Many of the champions of the pause refuse to consider the uncertainty of short terms estimates of climatic trends. If anyone can show trends that exclude a warming trend of 0.1 C per decade, I am will to call a pause.
        The trend in global temperatures will still vary about the average with whatever oscillations that can be tracked. Most them seem to compare only two points on the earth.

        It’s going to take more than 5 more years of flat temperatures to reach a statistically significant pause, more like 10.

        If that happens, without significant volcanic eruptions, a seriously quiet sun, nuclear warfare or anything else known to cause cooling, scientists will have to look at a lot more than just the anthropogenic global warming theory. A lot of other science would be on shaky ground. Because it is basic application of fundamental science that has been found to be robust.

        Like Jon Stewart is saying about the republicans “they got nothing”

        If you think it could be cosmic rays, a little investment in time or money may divest you of that. You could buy equipment to measure the applicable parameters or read some textbooks on radiation or study laboratory clean air standards.

        The problem with cosmic rays is too many dust particles and not enough cosmic rays. No matter what they find out about it at CERN. When that gets done, someone will just fund another anything but CO2 project and Max will say lets wait until this new theory is tested. Cosmic rays have about as much effect on climate as Bill Gates salary on the gross domestic product.

      • The CERN Cloud experiment was initiated by Kirkby who is an specialist in detectors and in doing experiments at accelerators. I would, however, think that the most important contribution to the work will be provided by the aerosol physicists whose specialty is better suited for interpreting the results.

        I wouldn’t expect anything dramatic from the experiment. The aerosol physicists are happy to have the opportunity to study droplet formation with the tools CERN can provide. That may lead to progress in understanding, but very unlikely to conclusions that support a strong role for cosmic rays in climatic variability. That we have not had any new publications since 2011 is not particularly promising even for major new insight in aerosol physics.

      • bob droege

        Scepticism for me means more than just doubt, it means a willingness to consider all evidence.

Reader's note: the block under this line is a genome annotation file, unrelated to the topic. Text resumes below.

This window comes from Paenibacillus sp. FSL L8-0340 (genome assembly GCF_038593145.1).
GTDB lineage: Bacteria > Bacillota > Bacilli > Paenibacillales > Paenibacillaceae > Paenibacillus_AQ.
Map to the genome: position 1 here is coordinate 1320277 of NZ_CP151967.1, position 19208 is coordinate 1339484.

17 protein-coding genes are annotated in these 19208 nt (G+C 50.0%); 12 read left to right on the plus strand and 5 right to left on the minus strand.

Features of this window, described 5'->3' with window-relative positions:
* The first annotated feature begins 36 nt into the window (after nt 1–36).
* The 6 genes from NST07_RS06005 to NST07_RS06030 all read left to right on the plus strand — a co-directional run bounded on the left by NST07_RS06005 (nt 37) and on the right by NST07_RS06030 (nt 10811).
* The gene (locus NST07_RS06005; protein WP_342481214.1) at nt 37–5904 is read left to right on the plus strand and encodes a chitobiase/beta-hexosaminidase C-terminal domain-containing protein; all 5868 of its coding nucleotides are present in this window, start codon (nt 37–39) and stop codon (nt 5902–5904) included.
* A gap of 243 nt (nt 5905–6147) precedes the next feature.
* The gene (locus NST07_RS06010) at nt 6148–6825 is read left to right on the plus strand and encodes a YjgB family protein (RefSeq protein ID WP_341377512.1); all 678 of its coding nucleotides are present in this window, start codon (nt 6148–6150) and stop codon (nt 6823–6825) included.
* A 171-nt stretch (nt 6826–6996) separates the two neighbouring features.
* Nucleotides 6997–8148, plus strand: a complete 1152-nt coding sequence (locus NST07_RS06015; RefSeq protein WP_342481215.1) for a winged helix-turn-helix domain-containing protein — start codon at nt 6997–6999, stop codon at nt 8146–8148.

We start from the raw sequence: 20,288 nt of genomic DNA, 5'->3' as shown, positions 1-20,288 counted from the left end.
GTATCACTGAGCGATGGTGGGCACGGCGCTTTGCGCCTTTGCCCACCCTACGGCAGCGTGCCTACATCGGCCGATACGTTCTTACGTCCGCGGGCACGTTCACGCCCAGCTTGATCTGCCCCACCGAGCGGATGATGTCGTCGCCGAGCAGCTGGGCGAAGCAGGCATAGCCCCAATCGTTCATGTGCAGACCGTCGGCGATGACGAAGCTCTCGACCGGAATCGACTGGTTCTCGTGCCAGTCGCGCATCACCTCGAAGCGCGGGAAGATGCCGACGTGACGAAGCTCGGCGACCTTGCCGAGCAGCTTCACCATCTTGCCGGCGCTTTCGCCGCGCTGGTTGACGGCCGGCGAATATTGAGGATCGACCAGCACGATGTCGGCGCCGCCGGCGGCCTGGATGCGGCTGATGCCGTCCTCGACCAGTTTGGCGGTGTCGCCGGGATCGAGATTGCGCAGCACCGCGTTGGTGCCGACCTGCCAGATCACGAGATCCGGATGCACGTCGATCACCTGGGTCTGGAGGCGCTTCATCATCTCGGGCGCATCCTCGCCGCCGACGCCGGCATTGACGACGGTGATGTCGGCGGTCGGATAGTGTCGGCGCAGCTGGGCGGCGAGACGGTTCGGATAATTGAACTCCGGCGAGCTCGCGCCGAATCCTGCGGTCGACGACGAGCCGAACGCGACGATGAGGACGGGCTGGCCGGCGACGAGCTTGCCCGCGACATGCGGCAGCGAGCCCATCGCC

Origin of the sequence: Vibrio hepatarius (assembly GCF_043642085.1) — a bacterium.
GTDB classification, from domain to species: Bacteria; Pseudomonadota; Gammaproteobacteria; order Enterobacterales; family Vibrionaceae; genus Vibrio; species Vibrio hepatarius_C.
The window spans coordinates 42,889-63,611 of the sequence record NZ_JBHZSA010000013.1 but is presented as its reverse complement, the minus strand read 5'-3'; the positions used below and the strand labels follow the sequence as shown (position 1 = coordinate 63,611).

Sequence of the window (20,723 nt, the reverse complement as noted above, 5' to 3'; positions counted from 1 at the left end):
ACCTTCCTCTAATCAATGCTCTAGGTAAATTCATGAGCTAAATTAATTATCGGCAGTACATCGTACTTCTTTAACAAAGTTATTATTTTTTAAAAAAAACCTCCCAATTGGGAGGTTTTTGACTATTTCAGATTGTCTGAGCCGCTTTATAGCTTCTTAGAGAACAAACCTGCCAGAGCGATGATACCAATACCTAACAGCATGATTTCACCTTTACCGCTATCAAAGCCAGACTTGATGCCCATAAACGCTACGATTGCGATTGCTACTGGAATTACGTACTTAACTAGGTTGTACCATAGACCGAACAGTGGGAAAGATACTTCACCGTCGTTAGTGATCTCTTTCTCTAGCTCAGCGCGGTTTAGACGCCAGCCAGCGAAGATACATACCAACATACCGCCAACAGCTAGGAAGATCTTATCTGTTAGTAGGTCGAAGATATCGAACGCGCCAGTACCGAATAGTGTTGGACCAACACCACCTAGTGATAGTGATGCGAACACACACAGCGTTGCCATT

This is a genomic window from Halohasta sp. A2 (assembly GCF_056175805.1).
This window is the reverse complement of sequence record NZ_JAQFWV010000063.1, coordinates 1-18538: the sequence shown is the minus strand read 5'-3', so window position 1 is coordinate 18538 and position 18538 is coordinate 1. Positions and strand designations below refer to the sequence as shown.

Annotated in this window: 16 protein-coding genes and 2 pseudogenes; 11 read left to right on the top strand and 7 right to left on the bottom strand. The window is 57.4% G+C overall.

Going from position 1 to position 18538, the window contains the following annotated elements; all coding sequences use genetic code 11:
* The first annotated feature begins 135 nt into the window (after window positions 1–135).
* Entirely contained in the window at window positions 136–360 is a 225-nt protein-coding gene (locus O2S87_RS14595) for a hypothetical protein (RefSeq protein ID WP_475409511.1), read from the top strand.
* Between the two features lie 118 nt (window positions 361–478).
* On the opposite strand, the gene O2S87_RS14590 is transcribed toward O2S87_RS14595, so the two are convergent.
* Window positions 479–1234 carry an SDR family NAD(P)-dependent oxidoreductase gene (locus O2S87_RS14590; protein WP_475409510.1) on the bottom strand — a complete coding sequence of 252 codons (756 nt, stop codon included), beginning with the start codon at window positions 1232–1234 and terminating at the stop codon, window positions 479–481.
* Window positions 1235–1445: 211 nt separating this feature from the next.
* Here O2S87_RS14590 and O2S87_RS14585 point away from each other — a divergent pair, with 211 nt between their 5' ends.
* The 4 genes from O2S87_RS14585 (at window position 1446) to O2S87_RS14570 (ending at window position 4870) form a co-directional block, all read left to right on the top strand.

How about 12 years of slight global cooling, despite unabated human GHG emissions and CO2 concentrations reaching record levels?

        Seems to me to be pretty strong evidence that CO2 is NOT the “climate control knob” as touted by IPCC.

        Max

      • Pekka

        Agree that the CERN CLOUD experiment still has a lot of work to do before the cloud nucleation mechanism, which was corroborated by the previous work in the presence of certain naturally occurring aerosols, can be either validated and quantified or falsified as a significant climate forcing factor (under controlled conditions simulating our atmosphere).

        As they say, “much work remains to be done”.

        But don’t “write it off” before the work is completed. That would be “denial” rather than simply “rational skepticism”.

        Max

      • Heh, ‘aerosol physicists’ are busy reflecting on what is reflecting and what isn’t reflecting.
        ===========

      • Hey Max,
        How about we wait until GISS, NOAA, HADCRUT4, RSS and UAH are all unanimous on the slight cooling crap.

        Right now it’s only 3 of 5 with again 3 of 5 failing to exclude the positive trend of 0.2 C per decade, hell, UAH fails to exclude 0.3 C per decade.

      • Those are 12 year trends as Max specified, I can’t keep track on how long the supposed pause is because non of the so called skeptics will define it.

  38. In spanish we would say about that sort of discussion in the IPCC meeting “esto es un cachondeo”. I don’t know the translation, it is a mixing of funny, embarrasing, not serious but pretentious… “un cachondeo, vamos!!”

  39. What is missing from the IPCC AR5 WG1 Summary for Policy Makers is a simple and direct statement acknowledging that the basic facts and physics of global warming are in fact clear, compelling, and well understood.

    While the IPCC Report is a comprehensive summary of our current understanding of global climate change, it does also have a political component – hence the need to make the overly-cautious and conservative statement (to placate the skeptic/denier elements in some participating countries) that the human induced contribution to the observed global warming is only at the level of being ‘extremely likely’ with 95% confidence.

    If we go on pretending to be ignorant of the physics involved, and attempt to attribute the causes of the global temperature increase by statistical means only, then of course there will be significant statistical uncertainty in making such attributions. This is because the observed temperature record is short relative to the magnitude of the natural variability of the climate system, and also because there are a number of minor climate forcing contributors that are not fully defined.